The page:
Special Branch Registry

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This article is part of the Undercover Research Portal at PowerBase - investigating corporate and police spying on activists.

Part of a series on
Domestic Extremism
Special Branch Registry
Special Branch Records, IMOS
Parent Units:
Domestic Extremism, Counter Terrorism
1900s to mid 2010s

The Special Branch Registry is a filing system used by the Metropolitan Police. Since 2004 it has been referred to as the Intelligence Management and Operation Support. Though its existence is well established, little detail regarding it is in the public domain. The Registry is of particular importance as it is where files on political activists and other persons of interest to Special Branch were kept in what are known as 'Registry Files'. These were organised by both group and individuals, containing a history of their activity as recorded by Special Branch officers, including undercover police.

According to one source:[1]

IMOS remit was and remains to record and administer intelligence received from all areas of the Metropolitan Police Special Branch (MPSB).

Registry (or Records) refers to the files themselves, while IMOS was the wider administrative body within MPSB, which looked after them and related issues.[2] It is separate to the wider General Registry held by the Metropolitan Police prior to computerisation of the police. However, following re-organisations, the term IMOS is now used to refer to the legacy paper files and the indices used to access them, rather than the unit itself.

This article deals with Special Branch databases up to the mid 2000s and their subsequent incorporation as legacy records in later databases. Some source material has been collated in the page Special Branch Registry: source material. For related topics see:

Source of material in Registry Files

The material in the files came from a variety of sources, including reports from undercovers from the Special Demonstration Squad,[3] albeit sanitised as to its origins.[4] According to the book Undercover:[5]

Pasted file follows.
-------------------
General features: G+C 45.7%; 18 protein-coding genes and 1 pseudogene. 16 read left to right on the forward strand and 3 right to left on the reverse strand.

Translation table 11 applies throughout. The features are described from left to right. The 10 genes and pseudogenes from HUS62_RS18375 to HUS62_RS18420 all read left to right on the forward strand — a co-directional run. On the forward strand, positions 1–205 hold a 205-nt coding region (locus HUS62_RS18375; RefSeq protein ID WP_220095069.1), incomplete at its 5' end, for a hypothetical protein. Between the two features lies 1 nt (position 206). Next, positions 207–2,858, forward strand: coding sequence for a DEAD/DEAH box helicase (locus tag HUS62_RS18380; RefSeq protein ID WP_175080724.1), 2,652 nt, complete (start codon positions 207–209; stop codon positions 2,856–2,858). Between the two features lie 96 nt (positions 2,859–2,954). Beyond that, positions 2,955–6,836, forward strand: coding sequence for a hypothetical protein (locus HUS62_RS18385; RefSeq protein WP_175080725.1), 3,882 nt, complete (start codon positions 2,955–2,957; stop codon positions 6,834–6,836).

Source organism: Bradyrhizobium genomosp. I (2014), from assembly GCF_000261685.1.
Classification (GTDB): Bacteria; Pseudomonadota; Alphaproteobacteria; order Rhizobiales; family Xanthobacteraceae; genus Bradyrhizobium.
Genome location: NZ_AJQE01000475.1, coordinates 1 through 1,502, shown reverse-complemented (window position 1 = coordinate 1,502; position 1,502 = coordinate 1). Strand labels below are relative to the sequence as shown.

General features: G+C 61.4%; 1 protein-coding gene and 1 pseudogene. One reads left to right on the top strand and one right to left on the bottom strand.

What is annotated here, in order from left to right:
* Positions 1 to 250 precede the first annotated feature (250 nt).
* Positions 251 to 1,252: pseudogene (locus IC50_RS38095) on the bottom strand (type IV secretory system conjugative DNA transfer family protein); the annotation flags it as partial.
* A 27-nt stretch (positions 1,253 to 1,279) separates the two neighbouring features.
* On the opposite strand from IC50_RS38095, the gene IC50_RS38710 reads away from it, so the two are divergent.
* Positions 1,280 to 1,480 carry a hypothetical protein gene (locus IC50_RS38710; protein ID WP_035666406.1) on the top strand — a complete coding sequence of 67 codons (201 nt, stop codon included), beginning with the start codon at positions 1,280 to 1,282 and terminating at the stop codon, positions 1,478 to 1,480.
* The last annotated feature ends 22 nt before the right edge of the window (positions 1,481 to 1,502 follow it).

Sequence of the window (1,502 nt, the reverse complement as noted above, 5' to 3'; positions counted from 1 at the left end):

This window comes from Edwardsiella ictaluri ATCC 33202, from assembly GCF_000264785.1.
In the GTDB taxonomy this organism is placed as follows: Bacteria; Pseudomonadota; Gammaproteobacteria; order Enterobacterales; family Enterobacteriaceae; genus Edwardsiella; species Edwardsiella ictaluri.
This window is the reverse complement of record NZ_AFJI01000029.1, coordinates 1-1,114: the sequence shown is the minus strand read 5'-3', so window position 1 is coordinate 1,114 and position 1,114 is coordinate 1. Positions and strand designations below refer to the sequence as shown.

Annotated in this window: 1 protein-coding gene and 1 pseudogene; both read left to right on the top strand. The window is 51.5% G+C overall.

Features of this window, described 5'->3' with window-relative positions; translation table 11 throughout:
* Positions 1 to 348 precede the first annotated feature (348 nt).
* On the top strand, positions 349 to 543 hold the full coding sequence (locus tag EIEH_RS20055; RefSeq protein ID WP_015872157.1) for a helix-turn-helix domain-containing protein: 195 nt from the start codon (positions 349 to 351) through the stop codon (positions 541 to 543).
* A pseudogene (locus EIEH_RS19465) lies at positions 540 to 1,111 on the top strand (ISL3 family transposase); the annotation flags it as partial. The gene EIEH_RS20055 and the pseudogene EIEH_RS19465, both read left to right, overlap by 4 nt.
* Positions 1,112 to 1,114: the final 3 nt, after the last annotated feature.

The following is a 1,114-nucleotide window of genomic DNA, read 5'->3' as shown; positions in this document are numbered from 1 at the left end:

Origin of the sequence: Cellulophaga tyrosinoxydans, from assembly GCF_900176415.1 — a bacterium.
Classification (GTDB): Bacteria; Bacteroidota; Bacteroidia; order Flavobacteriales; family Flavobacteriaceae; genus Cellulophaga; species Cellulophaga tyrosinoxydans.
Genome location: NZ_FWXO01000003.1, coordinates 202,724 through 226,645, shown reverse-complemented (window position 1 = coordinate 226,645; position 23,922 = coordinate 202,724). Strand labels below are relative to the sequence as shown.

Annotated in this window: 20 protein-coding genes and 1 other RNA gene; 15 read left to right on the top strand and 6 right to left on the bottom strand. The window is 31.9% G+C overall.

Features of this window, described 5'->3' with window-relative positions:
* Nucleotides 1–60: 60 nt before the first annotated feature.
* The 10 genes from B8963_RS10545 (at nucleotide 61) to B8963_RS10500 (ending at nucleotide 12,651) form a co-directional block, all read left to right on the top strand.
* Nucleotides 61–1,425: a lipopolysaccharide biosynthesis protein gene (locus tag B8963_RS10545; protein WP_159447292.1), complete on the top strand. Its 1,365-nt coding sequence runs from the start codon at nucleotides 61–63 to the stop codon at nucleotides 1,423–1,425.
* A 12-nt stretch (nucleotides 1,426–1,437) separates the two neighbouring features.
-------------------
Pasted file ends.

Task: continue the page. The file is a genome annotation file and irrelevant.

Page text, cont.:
Much of the intelligence in these files was generated from publicly available information. For example, desk officers scoured press clippings, noting down names of activists quoted in articles or recording the names of people who had signed petitions. When the homes of activists were raided, branch officers would comb through the contents of address books, letters and cheque-stubs to work out whom they were in contact with. Moving up the scale, phones were tapped and mail was opened. This was the routine, systematic work of the branch.

The book also noted:

The files on individuals would contain reports of their activities at protests, other more general intelligence and information from sources such as newspapers articles. It would include, for instance, where they lived, where they worked, and whom they were friendly with in the campaign. [SDS undercover officer Peter Francis] himself opened up new files on around 25 campaigners he believed needed to be monitored.
Each file on an individual required an up-to-date photograph and Special Branch had an uncanny ability to acquire photographs when it needed them. Official images were available to the squad - from driving licences, passports and suspect mugshots taken inside police stations. Upon request, Special Branch could also deploy sniper-like photographers with long lenses.

Whistleblower Peter Francis explained to the authors of Blacklisted how he opened a file on a specific political campaigner while undercover for the Special Demonstration Squad:[6]

The file was created some time around 1995. [...] So I opened what we call an RF – a registry file. Then, every time I saw him on a demo or I had a drink with him, that would go on the file. 'Seen as politically dangerous' is the assessment I would have had of him. In order for me to create a file on him I need to say something like that because he was regarded as being a subversive.


It is uncertain when the Registry was founded. One 2014 Metropolitan Police document noted that in 1923, the Special Branch Registry was absorbed into the General Registry maintained by the Metropolitan Police, but that it had recovered its independent status in 1940.[7] However, the Special Branch Registry is also apparently subject to criticism in a 1929 Memorandum by the then Head of MI5, Hugh Sinclair.[8] This implies that even though merged into the General Registry, it maintained its own identity.

Det. Insp. Alistair Pocock, in a statement to the Undercover Policing Inquiry focusing on records storage in Special Branch, could only assert that it definitely existed since the 1960s and probably prior to that.[1]

In the late 1970s and the 1980s, computerisation of Special Branch began, including of the records sections (see further below).[1][9] Within the Metropolitan Police Special Branch a number of systems were introduced which evolve over time. Not all the historical records were converted, though indices were made electronic to permit searching.

A 2003 HM Inspectorate of Constabulary report critical of Special Branch IT systems generally resulted in the introduction of a common software systems, in particular the National Special Branch Information System which took over many of the previous functions.[10] It was not fully adopted within the Metropolitan Police until 2011.[1] and has since been replaced by the National Common Intelligence Application.